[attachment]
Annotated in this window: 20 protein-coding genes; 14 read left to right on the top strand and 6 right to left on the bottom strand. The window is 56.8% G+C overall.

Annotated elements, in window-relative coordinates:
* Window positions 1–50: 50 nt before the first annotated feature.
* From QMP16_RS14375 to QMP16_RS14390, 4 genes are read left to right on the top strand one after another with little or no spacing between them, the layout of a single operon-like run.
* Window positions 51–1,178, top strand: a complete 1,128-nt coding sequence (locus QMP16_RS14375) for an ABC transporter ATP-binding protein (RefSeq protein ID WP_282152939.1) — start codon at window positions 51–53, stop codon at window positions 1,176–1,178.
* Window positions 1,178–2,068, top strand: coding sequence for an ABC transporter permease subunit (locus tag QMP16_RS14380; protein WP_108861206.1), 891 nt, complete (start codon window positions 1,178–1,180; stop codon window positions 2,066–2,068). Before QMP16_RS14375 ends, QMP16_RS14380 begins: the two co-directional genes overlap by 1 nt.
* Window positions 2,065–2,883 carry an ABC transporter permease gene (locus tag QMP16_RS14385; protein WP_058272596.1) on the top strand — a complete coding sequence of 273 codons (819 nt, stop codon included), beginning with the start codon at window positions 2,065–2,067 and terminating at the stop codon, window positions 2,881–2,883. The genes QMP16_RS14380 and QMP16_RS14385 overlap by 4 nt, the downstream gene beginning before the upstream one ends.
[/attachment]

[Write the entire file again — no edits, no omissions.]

Annotated in this window: 20 protein-coding genes; 14 read left to right on the top strand and 6 right to left on the bottom strand. The window is 56.8% G+C overall.

Annotated elements, in window-relative coordinates:
* Window positions 1–50: 50 nt before the first annotated feature.
* From QMP16_RS14375 to QMP16_RS14390, 4 genes are read left to right on the top strand one after another with little or no spacing between them, the layout of a single operon-like run.
* Window positions 51–1,178, top strand: a complete 1,128-nt coding sequence (locus QMP16_RS14375) for an ABC transporter ATP-binding protein (RefSeq protein ID WP_282152939.1) — start codon at window positions 51–53, stop codon at window positions 1,176–1,178.
* Window positions 1,178–2,068, top strand: coding sequence for an ABC transporter permease subunit (locus tag QMP16_RS14380; protein WP_108861206.1), 891 nt, complete (start codon window positions 1,178–1,180; stop codon window positions 2,066–2,068). Before QMP16_RS14375 ends, QMP16_RS14380 begins: the two co-directional genes overlap by 1 nt.
* Window positions 2,065–2,883 carry an ABC transporter permease gene (locus tag QMP16_RS14385; protein WP_058272596.1) on the top strand — a complete coding sequence of 273 codons (819 nt, stop codon included), beginning with the start codon at window positions 2,065–2,067 and terminating at the stop codon, window positions 2,881–2,883. The genes QMP16_RS14380 and QMP16_RS14385 overlap by 4 nt, the downstream gene beginning before the upstream one ends.